I started out using my own money, but the Lord soon blessed me by other family members and friends who mailed Bibles and sent money.
I was ecstatic!
Many times, as a child, our Thanksgivings would be spent serving the homeless in our community.
It was something we all looked forward to with great excitement.
It was such fun to serve others and enjoy the feeling of purpose.
It was around Thanksgiving when I first had the chance to give out some of these Bibles.
The gym was set up with tables to serve the homeless a hot Thanksgiving meal, and we had many volunteers.
Timidly, I approached a table and handed a lady a Bible.
My mother, not very far behind me, became my spokeswoman, and talked with the lady for a few minutes while I listened.
Giving away Bibles became a favorite thing to do, and I found homes for every Bible that came into my possession.
Family members and friends were quick to offer encouragement and praise, and I soaked it all in.
It wasn’t until a few months later, that I discovered something was wrong.
Something wasn’t right. I didn’t feel like I did when I first started giving away Bibles.
And then I noticed something else. The praise I had gotten from friends and family members had slowly waned, and with it, went my joyful desire to give away those Bibles.
That was when I realized something else.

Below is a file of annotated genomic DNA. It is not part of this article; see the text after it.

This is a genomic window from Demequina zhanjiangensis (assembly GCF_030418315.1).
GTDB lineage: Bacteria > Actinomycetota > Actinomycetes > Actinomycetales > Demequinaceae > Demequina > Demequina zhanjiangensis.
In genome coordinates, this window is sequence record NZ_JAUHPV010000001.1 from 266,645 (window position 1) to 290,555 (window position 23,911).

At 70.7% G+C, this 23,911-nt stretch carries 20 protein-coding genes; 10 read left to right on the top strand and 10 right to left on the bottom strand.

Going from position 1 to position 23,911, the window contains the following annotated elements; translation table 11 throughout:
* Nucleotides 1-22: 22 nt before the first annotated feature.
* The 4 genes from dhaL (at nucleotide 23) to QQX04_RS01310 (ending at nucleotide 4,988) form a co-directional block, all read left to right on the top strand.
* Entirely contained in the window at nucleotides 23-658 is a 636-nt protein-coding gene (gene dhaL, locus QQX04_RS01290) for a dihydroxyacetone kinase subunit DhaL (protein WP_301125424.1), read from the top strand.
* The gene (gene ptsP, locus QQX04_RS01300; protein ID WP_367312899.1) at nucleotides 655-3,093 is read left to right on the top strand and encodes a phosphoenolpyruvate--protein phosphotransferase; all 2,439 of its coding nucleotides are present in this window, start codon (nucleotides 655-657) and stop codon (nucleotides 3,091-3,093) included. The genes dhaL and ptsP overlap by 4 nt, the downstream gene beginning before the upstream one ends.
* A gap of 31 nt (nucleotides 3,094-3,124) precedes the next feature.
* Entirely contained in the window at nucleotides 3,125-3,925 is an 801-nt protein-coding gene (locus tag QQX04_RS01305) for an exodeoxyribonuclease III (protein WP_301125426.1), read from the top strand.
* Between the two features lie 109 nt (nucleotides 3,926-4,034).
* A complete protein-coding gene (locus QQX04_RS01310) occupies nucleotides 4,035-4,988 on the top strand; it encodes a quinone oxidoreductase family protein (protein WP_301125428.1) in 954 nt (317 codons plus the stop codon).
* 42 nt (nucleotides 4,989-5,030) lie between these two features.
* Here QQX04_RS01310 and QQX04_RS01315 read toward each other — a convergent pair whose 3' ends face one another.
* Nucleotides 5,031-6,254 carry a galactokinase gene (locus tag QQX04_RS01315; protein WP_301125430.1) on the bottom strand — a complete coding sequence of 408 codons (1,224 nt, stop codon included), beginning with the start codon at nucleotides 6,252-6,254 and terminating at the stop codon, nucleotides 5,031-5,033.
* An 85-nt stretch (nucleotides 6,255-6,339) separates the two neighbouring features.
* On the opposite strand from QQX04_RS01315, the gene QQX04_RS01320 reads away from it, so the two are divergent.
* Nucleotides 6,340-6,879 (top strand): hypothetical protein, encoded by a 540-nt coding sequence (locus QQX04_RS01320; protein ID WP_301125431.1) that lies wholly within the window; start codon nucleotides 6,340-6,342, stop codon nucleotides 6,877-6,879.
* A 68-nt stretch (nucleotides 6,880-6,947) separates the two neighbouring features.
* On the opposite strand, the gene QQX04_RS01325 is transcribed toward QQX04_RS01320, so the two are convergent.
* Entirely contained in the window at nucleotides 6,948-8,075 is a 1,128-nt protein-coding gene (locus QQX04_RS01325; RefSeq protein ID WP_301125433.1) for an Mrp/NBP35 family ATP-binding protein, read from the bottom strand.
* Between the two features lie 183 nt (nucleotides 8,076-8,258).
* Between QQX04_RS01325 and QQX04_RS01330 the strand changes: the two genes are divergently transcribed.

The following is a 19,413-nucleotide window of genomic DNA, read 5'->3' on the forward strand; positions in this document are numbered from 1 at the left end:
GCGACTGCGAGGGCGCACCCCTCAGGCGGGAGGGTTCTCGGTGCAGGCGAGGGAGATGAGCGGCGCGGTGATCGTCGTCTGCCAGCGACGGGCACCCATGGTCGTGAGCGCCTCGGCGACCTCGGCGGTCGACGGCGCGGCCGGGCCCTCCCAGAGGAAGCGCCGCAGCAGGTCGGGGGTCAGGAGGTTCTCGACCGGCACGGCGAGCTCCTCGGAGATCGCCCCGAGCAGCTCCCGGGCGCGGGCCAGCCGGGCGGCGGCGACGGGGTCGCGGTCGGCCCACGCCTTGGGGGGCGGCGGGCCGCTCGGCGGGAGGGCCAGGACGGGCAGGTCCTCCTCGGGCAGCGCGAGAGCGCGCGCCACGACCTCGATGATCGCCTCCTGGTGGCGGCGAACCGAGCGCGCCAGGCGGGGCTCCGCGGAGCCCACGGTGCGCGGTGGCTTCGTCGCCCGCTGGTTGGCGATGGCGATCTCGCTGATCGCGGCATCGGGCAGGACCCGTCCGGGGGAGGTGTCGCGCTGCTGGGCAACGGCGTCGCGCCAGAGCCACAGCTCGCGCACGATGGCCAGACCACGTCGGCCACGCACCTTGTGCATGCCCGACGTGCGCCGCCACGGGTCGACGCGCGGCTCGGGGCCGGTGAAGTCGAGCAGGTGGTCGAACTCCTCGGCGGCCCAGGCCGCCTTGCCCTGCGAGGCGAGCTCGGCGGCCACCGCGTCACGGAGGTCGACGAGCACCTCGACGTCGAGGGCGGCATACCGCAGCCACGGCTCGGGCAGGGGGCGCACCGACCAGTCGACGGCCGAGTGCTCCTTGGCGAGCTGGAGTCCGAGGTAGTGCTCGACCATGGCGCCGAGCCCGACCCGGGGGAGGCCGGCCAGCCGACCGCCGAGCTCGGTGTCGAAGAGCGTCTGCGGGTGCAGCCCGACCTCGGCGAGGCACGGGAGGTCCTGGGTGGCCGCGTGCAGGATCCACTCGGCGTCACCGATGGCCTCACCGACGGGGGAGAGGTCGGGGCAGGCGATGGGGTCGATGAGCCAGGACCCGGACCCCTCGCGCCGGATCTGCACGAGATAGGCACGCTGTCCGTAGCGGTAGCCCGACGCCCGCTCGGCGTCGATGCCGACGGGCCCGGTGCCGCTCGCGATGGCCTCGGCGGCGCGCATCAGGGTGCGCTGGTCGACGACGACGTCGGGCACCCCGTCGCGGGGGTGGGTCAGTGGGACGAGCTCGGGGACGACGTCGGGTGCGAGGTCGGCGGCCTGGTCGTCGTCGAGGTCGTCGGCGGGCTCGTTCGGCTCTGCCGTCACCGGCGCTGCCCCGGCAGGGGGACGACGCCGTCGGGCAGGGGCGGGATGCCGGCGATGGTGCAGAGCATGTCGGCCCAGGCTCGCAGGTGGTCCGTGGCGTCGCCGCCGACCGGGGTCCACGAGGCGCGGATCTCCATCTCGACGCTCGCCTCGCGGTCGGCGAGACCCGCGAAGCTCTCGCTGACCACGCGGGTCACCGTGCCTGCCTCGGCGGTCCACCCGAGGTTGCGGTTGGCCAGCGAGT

My Bible giving days may have started out with an innocent motive. But I had let the praise of man enter my heart and turn my motives around. I had slowly, but surely, become a man pleaser.
So, I stopped giving away Bibles.
Why? Because my motive was all wrong. And until I could fix it, I decided to stop giving away Bibles.
That may not have been the wisest decision, but as a twelve-year-old, it was the best one I could think of.
Since then, I’ve learned that giving gifts for God’s glory, reaps a much better reward than giving them to receive praise from man.
Just as working for Christ, and working to serve Him, rather than man, is not only Biblical, but it also makes us feel better in the process.
(Oh, and we’ve also went back to giving away Bibles, in bags we put together for the homeless!)
Are we serving man, rather than God?
If the answer is “yes,” then we must ask the Lord’s forgiveness and endeavor to change our perspective.
Here are a few tips to help in that process:
- Be quick to help others
- Practice hospitality
- Seek wisdom
- Show forgiveness
- Make time to worship Christ
- Don’t work (or give gifts) and expect something in return
- Stifle hidden motives when giving gifts. (In other words, don’t buy a gift because you are going to get something in return)
- Love others without condition
So instead of saying, “I have to go fold this load of laundry,” try saying, “I get to fold this load of laundry.” It will not only make you feel better, because you are taking the godly approach and being thankful, but you’ll also be amazed at what it does to you psychologically!
Let’s make it a daily practice to work on these things and endeavor to serve Christ with our whole heart.
Let’s not do things “good enough” for Christ. Let’s do things to the best of our ability.
He deserves our very best.